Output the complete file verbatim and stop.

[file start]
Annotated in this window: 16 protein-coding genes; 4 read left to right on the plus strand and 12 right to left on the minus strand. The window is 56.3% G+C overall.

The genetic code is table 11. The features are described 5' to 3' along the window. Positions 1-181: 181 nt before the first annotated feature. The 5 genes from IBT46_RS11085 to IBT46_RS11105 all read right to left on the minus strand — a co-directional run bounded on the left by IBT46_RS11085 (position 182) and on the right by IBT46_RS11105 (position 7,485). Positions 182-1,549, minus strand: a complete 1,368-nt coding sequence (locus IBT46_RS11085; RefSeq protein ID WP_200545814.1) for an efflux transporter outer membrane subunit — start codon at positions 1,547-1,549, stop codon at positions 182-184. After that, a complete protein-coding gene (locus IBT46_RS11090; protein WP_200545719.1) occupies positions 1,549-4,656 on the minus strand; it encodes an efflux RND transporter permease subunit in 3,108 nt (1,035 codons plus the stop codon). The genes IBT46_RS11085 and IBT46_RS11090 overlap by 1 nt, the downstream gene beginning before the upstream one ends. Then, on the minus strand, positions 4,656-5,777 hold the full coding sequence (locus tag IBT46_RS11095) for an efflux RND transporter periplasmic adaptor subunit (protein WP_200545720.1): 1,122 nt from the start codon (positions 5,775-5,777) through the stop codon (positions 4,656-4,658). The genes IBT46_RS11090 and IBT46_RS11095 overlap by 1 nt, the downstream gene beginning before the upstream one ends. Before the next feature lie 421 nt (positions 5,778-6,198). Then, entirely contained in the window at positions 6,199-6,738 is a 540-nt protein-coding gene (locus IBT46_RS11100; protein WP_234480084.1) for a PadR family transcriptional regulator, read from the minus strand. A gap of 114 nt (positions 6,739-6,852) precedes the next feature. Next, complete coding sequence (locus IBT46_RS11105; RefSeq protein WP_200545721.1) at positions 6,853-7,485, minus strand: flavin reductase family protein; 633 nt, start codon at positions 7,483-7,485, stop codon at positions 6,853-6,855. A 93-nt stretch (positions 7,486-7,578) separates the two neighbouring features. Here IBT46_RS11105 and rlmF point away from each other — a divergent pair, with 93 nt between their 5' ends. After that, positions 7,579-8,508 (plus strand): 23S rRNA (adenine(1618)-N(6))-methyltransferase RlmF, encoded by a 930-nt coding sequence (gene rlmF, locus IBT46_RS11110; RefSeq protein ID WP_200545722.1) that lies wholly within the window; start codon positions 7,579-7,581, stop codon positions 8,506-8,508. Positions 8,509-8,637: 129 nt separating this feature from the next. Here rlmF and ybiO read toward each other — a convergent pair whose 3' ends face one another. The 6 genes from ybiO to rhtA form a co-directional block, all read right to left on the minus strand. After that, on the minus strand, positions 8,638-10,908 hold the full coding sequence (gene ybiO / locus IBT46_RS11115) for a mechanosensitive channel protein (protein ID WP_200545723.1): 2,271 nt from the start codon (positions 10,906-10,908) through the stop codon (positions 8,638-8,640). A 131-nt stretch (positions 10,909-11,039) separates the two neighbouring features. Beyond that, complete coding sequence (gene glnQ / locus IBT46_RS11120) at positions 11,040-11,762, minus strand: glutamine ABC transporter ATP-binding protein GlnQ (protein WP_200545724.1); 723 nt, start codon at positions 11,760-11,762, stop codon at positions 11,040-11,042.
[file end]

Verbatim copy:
Annotated in this window: 16 protein-coding genes; 4 read left to right on the plus strand and 12 right to left on the minus strand. The window is 56.3% G+C overall.

The genetic code is table 11. The features are described 5' to 3' along the window. Positions 1-181: 181 nt before the first annotated feature. The 5 genes from IBT46_RS11085 to IBT46_RS11105 all read right to left on the minus strand — a co-directional run bounded on the left by IBT46_RS11085 (position 182) and on the right by IBT46_RS11105 (position 7,485). Positions 182-1,549, minus strand: a complete 1,368-nt coding sequence (locus IBT46_RS11085; RefSeq protein ID WP_200545814.1) for an efflux transporter outer membrane subunit — start codon at positions 1,547-1,549, stop codon at positions 182-184. After that, a complete protein-coding gene (locus IBT46_RS11090; protein WP_200545719.1) occupies positions 1,549-4,656 on the minus strand; it encodes an efflux RND transporter permease subunit in 3,108 nt (1,035 codons plus the stop codon). The genes IBT46_RS11085 and IBT46_RS11090 overlap by 1 nt, the downstream gene beginning before the upstream one ends. Then, on the minus strand, positions 4,656-5,777 hold the full coding sequence (locus tag IBT46_RS11095) for an efflux RND transporter periplasmic adaptor subunit (protein WP_200545720.1): 1,122 nt from the start codon (positions 5,775-5,777) through the stop codon (positions 4,656-4,658). The genes IBT46_RS11090 and IBT46_RS11095 overlap by 1 nt, the downstream gene beginning before the upstream one ends. Before the next feature lie 421 nt (positions 5,778-6,198). Then, entirely contained in the window at positions 6,199-6,738 is a 540-nt protein-coding gene (locus IBT46_RS11100; protein WP_234480084.1) for a PadR family transcriptional regulator, read from the minus strand. A gap of 114 nt (positions 6,739-6,852) precedes the next feature. Next, complete coding sequence (locus IBT46_RS11105; RefSeq protein WP_200545721.1) at positions 6,853-7,485, minus strand: flavin reductase family protein; 633 nt, start codon at positions 7,483-7,485, stop codon at positions 6,853-6,855. A 93-nt stretch (positions 7,486-7,578) separates the two neighbouring features. Here IBT46_RS11105 and rlmF point away from each other — a divergent pair, with 93 nt between their 5' ends. After that, positions 7,579-8,508 (plus strand): 23S rRNA (adenine(1618)-N(6))-methyltransferase RlmF, encoded by a 930-nt coding sequence (gene rlmF, locus IBT46_RS11110; RefSeq protein ID WP_200545722.1) that lies wholly within the window; start codon positions 7,579-7,581, stop codon positions 8,506-8,508. Positions 8,509-8,637: 129 nt separating this feature from the next. Here rlmF and ybiO read toward each other — a convergent pair whose 3' ends face one another. The 6 genes from ybiO to rhtA form a co-directional block, all read right to left on the minus strand. After that, on the minus strand, positions 8,638-10,908 hold the full coding sequence (gene ybiO / locus IBT46_RS11115) for a mechanosensitive channel protein (protein ID WP_200545723.1): 2,271 nt from the start codon (positions 10,906-10,908) through the stop codon (positions 8,638-8,640). A 131-nt stretch (positions 10,909-11,039) separates the two neighbouring features. Beyond that, complete coding sequence (gene glnQ / locus IBT46_RS11120) at positions 11,040-11,762, minus strand: glutamine ABC transporter ATP-binding protein GlnQ (protein WP_200545724.1); 723 nt, start codon at positions 11,760-11,762, stop codon at positions 11,040-11,042.